CSFB: Apple Stock Heads to $70; iMac Market Share to Grow
First on TMO - CSFB: Apple Stock Heads to $70; iMac Market Share to Grow
by , 9:40 AM EST, December 21st, 2004
Credit Suisse First Boston analyst Rob Semple raised the target price for Apple Computer (AAPL) Tuesday to US$70, saying sales of its iPod digital media device and the G5 iMac will propel company earnings to new heights.
"Apple is poised to significantly exceed its initial December quarter outlook issued on its fiscal fourth-quarter conference call in October," Mr. Semple wrote in his one page commentary obtained by The Mac Observer. "We estimate Apple's fiscal (fourth-quarter) results will reach $3.3 billion in sales and $0.55 in earnings per share, versus its initial guidance of $2.8-2.9 billion and $0.39-0.42 (respectively)."
Mr. Semple predicted Apple will ship 4.8 million iPods in its fiscal first quarter and will end up with "a substantial backlog, mostly in international locales." He said he believed many predictions of iPod sales had been "overly aggressive" and that a shortage of 1.8-inch hard drives manufactured by Toshiba is to blame. He said he believed hard drive shortages would be a thing of the past by March of 2005.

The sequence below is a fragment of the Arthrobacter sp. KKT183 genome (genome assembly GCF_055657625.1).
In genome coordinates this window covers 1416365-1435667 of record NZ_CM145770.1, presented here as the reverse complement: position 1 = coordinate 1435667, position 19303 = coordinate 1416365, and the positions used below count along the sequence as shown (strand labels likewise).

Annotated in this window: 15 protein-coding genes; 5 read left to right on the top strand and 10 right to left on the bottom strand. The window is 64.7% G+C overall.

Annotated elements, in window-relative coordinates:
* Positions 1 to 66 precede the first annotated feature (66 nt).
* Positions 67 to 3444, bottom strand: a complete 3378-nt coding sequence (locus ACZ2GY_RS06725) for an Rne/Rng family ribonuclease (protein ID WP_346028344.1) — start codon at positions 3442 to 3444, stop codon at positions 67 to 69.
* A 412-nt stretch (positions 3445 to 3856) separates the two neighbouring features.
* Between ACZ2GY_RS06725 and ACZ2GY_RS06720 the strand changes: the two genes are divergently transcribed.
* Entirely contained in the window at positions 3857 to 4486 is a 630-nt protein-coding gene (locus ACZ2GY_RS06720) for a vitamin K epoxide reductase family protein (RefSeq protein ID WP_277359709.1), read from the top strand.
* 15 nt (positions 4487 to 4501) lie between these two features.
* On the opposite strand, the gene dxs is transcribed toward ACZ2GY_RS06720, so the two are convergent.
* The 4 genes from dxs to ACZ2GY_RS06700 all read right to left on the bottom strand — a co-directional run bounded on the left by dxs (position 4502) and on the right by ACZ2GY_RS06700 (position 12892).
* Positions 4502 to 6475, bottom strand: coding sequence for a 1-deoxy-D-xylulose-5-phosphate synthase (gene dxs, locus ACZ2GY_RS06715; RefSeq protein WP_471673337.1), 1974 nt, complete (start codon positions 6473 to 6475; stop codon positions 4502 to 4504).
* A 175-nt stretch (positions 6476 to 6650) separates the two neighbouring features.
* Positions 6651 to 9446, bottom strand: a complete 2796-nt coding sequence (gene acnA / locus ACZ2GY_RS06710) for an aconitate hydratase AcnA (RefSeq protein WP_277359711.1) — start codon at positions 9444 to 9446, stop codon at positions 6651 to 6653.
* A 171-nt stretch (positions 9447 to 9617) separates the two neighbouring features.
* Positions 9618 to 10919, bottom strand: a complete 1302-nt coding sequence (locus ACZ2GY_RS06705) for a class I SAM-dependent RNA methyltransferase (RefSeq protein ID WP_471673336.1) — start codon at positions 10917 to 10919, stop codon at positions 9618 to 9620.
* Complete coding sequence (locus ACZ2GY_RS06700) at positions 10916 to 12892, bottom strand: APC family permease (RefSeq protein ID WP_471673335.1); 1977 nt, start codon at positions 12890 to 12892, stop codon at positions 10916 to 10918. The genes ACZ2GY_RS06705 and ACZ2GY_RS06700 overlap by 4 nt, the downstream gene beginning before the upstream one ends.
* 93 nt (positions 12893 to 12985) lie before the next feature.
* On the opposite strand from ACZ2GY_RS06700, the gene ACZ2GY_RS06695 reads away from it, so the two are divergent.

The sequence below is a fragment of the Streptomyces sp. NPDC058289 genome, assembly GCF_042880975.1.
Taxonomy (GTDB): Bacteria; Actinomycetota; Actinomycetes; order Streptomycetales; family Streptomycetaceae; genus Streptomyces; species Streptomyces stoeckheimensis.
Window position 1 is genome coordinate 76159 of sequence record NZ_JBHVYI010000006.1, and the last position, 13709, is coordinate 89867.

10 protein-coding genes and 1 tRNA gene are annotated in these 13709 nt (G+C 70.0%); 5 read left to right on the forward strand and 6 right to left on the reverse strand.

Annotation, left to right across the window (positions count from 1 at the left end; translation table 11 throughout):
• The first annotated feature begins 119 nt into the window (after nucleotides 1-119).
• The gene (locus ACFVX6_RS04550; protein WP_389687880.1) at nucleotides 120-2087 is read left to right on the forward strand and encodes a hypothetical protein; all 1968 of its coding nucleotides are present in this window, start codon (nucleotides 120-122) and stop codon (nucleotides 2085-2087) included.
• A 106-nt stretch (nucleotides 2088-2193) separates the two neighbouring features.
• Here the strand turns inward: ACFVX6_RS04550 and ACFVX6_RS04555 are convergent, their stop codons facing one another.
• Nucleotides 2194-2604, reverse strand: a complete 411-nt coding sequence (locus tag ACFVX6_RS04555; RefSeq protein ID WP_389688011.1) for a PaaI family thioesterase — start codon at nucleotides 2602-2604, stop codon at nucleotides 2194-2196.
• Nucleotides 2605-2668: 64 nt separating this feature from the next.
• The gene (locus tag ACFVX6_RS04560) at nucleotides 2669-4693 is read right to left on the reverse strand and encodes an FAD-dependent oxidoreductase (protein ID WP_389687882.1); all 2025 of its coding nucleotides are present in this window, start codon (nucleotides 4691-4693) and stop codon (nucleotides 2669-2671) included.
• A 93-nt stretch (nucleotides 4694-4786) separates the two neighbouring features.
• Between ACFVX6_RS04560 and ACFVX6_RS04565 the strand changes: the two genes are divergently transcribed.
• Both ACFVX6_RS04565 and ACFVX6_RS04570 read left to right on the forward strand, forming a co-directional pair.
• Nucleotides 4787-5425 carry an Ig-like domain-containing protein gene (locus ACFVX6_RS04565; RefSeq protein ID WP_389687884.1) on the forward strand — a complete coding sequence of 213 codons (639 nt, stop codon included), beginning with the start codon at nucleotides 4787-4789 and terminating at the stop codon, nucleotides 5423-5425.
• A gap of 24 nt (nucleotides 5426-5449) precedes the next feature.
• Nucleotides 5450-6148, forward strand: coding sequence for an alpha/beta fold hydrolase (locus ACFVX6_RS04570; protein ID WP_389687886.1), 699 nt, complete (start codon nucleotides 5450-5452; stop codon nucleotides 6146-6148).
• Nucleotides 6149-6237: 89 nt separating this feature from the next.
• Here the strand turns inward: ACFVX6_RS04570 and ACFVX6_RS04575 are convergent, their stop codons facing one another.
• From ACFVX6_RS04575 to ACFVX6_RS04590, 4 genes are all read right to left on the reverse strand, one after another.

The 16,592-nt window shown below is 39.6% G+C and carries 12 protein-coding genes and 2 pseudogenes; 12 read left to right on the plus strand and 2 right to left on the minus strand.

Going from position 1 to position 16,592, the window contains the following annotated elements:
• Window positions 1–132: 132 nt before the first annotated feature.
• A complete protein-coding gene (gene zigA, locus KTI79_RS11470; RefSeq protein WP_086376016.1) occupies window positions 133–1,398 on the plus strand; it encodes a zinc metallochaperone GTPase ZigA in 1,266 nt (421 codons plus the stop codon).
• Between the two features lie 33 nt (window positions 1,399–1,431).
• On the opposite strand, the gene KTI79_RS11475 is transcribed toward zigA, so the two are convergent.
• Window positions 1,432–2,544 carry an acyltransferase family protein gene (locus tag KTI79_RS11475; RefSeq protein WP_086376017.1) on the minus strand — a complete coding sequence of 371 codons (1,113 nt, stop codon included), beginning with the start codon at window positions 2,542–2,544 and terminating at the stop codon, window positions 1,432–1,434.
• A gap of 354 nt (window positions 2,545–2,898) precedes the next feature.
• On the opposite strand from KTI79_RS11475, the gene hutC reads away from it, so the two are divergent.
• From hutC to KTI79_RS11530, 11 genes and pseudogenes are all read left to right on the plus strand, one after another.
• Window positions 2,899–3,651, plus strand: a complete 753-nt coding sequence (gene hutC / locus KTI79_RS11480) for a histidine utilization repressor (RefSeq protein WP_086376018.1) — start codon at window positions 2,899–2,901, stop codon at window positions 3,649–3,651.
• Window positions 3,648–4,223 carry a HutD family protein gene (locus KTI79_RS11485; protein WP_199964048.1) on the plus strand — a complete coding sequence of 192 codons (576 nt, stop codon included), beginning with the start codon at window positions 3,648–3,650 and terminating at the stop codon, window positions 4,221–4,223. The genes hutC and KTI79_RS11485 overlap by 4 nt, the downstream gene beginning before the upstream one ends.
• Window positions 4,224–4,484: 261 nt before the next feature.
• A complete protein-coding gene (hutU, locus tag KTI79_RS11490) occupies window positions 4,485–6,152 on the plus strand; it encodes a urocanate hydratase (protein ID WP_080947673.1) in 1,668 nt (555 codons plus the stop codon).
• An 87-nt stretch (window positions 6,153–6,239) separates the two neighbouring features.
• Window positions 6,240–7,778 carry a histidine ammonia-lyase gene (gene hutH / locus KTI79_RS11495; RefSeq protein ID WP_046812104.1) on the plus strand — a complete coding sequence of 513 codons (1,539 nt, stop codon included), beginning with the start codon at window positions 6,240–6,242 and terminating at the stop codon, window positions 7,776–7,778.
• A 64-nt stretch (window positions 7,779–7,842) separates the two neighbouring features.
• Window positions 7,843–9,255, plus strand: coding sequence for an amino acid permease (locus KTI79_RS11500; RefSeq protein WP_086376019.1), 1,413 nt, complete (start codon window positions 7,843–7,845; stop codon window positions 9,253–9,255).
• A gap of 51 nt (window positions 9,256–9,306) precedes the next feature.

Mr. Semple believes Apple will gain PC market share this quarter, but is unconvinced Apple can sustain the growth.
"We believe unit shipments will increase 21% year-to-year versus market growth of 9 to 10%. The strength is being driven mostly by the iMac, which faces an easy year-to-year compare and is launching during the year's strongest period of consumer demand," he wrote. "Gaining share in PCs is key to Apple's long-term success, as holding share in a market with long-term revenue growth of 1% to 2% will be a drag on the overall business."
We are maintaining our Neutral rating owing to valuation concerns, but we do recognize that the apparent vindication of the "halo effect" will continue to drive strength in the stock during the seasonally strongest period of the year."
The so-called 'halo effect' is when Macintosh sales improve as a result of iPod sales. There is no direct evidence that such a condition exists and Apple has given evidence to back its claim. One factor that refutes the 'halo effect' is the fact that the percentage of Apple retail store visitors purchasing a Mac has remained flat for the last nine quarters.
Apple shares opened Tuesday at $63.56.